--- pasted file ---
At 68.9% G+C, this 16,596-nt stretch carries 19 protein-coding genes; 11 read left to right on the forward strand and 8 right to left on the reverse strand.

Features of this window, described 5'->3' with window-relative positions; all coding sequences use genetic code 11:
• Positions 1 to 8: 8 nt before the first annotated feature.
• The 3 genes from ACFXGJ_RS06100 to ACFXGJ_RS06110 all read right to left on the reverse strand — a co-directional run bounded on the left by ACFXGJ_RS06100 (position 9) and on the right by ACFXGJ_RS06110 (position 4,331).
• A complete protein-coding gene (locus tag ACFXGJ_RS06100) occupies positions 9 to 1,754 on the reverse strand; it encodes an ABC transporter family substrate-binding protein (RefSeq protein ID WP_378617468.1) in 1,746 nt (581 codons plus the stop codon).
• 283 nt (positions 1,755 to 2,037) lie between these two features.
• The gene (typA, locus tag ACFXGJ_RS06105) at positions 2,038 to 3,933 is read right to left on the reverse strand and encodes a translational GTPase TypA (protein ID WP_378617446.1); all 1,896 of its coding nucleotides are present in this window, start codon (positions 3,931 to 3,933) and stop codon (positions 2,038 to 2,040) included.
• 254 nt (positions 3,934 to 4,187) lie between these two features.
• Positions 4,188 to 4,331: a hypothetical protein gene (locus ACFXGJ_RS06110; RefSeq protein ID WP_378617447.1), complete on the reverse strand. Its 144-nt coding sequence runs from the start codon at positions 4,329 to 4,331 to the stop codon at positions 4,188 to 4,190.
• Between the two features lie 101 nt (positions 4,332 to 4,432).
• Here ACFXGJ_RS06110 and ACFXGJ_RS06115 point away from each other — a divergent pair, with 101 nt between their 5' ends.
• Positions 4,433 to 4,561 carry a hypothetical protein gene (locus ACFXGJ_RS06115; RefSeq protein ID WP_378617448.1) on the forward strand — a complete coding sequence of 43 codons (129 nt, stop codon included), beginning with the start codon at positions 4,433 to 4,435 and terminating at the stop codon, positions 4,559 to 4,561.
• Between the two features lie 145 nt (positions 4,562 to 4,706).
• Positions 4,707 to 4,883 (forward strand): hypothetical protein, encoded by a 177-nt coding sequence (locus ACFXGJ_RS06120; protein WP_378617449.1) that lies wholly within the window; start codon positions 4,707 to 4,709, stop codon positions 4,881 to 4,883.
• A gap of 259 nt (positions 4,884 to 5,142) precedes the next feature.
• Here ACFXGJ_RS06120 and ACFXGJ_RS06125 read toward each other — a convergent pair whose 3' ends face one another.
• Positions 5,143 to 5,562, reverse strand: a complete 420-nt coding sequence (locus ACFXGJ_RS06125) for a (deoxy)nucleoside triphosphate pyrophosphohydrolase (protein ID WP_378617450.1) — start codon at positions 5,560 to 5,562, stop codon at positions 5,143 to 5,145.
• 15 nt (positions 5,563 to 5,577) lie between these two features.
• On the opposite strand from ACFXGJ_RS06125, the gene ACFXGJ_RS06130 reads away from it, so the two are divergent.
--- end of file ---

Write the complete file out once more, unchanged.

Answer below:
At 68.9% G+C, this 16,596-nt stretch carries 19 protein-coding genes; 11 read left to right on the forward strand and 8 right to left on the reverse strand.

Features of this window, described 5'->3' with window-relative positions; all coding sequences use genetic code 11:
• Positions 1 to 8: 8 nt before the first annotated feature.
• The 3 genes from ACFXGJ_RS06100 to ACFXGJ_RS06110 all read right to left on the reverse strand — a co-directional run bounded on the left by ACFXGJ_RS06100 (position 9) and on the right by ACFXGJ_RS06110 (position 4,331).
• A complete protein-coding gene (locus tag ACFXGJ_RS06100) occupies positions 9 to 1,754 on the reverse strand; it encodes an ABC transporter family substrate-binding protein (RefSeq protein ID WP_378617468.1) in 1,746 nt (581 codons plus the stop codon).
• 283 nt (positions 1,755 to 2,037) lie between these two features.
• The gene (typA, locus tag ACFXGJ_RS06105) at positions 2,038 to 3,933 is read right to left on the reverse strand and encodes a translational GTPase TypA (protein ID WP_378617446.1); all 1,896 of its coding nucleotides are present in this window, start codon (positions 3,931 to 3,933) and stop codon (positions 2,038 to 2,040) included.
• 254 nt (positions 3,934 to 4,187) lie between these two features.
• Positions 4,188 to 4,331: a hypothetical protein gene (locus ACFXGJ_RS06110; RefSeq protein ID WP_378617447.1), complete on the reverse strand. Its 144-nt coding sequence runs from the start codon at positions 4,329 to 4,331 to the stop codon at positions 4,188 to 4,190.
• Between the two features lie 101 nt (positions 4,332 to 4,432).
• Here ACFXGJ_RS06110 and ACFXGJ_RS06115 point away from each other — a divergent pair, with 101 nt between their 5' ends.
• Positions 4,433 to 4,561 carry a hypothetical protein gene (locus ACFXGJ_RS06115; RefSeq protein ID WP_378617448.1) on the forward strand — a complete coding sequence of 43 codons (129 nt, stop codon included), beginning with the start codon at positions 4,433 to 4,435 and terminating at the stop codon, positions 4,559 to 4,561.
• Between the two features lie 145 nt (positions 4,562 to 4,706).
• Positions 4,707 to 4,883 (forward strand): hypothetical protein, encoded by a 177-nt coding sequence (locus ACFXGJ_RS06120; protein WP_378617449.1) that lies wholly within the window; start codon positions 4,707 to 4,709, stop codon positions 4,881 to 4,883.
• A gap of 259 nt (positions 4,884 to 5,142) precedes the next feature.
• Here ACFXGJ_RS06120 and ACFXGJ_RS06125 read toward each other — a convergent pair whose 3' ends face one another.
• Positions 5,143 to 5,562, reverse strand: a complete 420-nt coding sequence (locus ACFXGJ_RS06125) for a (deoxy)nucleoside triphosphate pyrophosphohydrolase (protein ID WP_378617450.1) — start codon at positions 5,560 to 5,562, stop codon at positions 5,143 to 5,145.
• 15 nt (positions 5,563 to 5,577) lie between these two features.
• On the opposite strand from ACFXGJ_RS06125, the gene ACFXGJ_RS06130 reads away from it, so the two are divergent.